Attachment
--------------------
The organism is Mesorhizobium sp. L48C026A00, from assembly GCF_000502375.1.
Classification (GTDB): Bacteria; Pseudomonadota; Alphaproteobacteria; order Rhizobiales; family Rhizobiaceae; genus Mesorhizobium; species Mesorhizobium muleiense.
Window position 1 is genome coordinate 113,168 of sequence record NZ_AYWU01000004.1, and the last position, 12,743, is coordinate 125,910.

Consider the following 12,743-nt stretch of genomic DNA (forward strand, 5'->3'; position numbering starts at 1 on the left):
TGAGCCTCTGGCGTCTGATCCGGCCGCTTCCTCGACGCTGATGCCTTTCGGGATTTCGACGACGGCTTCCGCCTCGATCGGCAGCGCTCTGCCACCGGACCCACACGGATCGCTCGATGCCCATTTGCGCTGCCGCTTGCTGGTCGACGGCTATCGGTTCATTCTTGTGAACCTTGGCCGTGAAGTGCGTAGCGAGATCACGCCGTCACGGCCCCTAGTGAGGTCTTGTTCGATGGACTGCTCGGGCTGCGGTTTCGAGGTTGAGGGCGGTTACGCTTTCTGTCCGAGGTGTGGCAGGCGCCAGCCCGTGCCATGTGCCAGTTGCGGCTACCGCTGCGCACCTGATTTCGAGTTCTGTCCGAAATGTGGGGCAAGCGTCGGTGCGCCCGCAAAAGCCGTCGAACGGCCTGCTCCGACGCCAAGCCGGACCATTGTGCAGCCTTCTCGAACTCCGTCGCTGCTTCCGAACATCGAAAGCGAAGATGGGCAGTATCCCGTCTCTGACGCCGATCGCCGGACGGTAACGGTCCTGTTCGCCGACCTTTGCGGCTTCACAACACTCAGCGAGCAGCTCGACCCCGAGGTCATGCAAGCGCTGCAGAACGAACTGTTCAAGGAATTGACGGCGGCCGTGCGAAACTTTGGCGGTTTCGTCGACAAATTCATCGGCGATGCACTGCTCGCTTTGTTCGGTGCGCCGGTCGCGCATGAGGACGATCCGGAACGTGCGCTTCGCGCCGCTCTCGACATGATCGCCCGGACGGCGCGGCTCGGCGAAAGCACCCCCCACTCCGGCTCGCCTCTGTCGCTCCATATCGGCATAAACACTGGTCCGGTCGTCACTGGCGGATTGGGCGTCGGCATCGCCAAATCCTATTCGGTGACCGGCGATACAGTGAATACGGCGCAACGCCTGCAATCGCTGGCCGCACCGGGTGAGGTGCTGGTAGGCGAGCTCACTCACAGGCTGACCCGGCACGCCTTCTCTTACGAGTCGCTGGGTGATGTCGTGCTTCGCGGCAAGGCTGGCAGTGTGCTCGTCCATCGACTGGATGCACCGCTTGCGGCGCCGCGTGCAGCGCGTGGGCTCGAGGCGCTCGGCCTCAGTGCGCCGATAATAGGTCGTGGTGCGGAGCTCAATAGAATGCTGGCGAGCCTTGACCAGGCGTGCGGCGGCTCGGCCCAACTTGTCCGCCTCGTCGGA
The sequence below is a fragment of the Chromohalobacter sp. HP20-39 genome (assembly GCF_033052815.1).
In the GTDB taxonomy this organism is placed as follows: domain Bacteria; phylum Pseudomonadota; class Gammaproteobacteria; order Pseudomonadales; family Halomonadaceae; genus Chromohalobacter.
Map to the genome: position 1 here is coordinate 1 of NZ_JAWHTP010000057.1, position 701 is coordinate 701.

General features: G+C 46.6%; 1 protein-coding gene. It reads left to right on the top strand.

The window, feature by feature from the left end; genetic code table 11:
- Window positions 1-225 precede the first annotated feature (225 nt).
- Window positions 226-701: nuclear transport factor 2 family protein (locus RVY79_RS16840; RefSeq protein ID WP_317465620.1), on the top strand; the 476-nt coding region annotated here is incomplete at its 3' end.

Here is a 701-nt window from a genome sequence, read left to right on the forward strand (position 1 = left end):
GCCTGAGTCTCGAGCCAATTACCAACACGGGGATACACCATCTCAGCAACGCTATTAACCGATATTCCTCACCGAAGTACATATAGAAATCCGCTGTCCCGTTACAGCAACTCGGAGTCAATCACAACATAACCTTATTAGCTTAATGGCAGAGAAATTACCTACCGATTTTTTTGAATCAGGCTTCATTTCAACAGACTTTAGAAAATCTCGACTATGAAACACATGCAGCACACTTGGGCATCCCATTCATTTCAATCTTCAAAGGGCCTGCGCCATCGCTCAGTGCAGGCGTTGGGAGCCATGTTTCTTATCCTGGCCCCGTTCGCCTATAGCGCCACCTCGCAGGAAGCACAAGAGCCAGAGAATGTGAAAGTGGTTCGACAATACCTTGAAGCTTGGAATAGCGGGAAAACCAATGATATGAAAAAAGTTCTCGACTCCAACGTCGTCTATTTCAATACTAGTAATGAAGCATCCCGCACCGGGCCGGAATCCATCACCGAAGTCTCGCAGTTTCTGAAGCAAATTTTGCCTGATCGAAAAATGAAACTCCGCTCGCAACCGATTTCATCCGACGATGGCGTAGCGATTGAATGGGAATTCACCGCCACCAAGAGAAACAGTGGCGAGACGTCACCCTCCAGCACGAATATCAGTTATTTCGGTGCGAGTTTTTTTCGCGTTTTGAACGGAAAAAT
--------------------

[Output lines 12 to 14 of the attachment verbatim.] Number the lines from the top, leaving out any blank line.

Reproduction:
- Window positions 226-701: nuclear transport factor 2 family protein (locus RVY79_RS16840; RefSeq protein ID WP_317465620.1), on the top strand; the 476-nt coding region annotated here is incomplete at its 3' end.

Here is a 701-nt window from a genome sequence, read left to right on the forward strand (position 1 = left end):
GCCTGAGTCTCGAGCCAATTACCAACACGGGGATACACCATCTCAGCAACGCTATTAACCGATATTCCTCACCGAAGTACATATAGAAATCCGCTGTCCCGTTACAGCAACTCGGAGTCAATCACAACATAACCTTATTAGCTTAATGGCAGAGAAATTACCTACCGATTTTTTTGAATCAGGCTTCATTTCAACAGACTTTAGAAAATCTCGACTATGAAACACATGCAGCACACTTGGGCATCCCATTCATTTCAATCTTCAAAGGGCCTGCGCCATCGCTCAGTGCAGGCGTTGGGAGCCATGTTTCTTATCCTGGCCCCGTTCGCCTATAGCGCCACCTCGCAGGAAGCACAAGAGCCAGAGAATGTGAAAGTGGTTCGACAATACCTTGAAGCTTGGAATAGCGGGAAAACCAATGATATGAAAAAAGTTCTCGACTCCAACGTCGTCTATTTCAATACTAGTAATGAAGCATCCCGCACCGGGCCGGAATCCATCACCGAAGTCTCGCAGTTTCTGAAGCAAATTTTGCCTGATCGAAAAATGAAACTCCGCTCGCAACCGATTTCATCCGACGATGGCGTAGCGATTGAATGGGAATTCACCGCCACCAAGAGAAACAGTGGCGAGACGTCACCCTCCAGCACGAATATCAGTTATTTCGGTGCGAGTTTTTTTCGCGTTTTGAACGGAAAAAT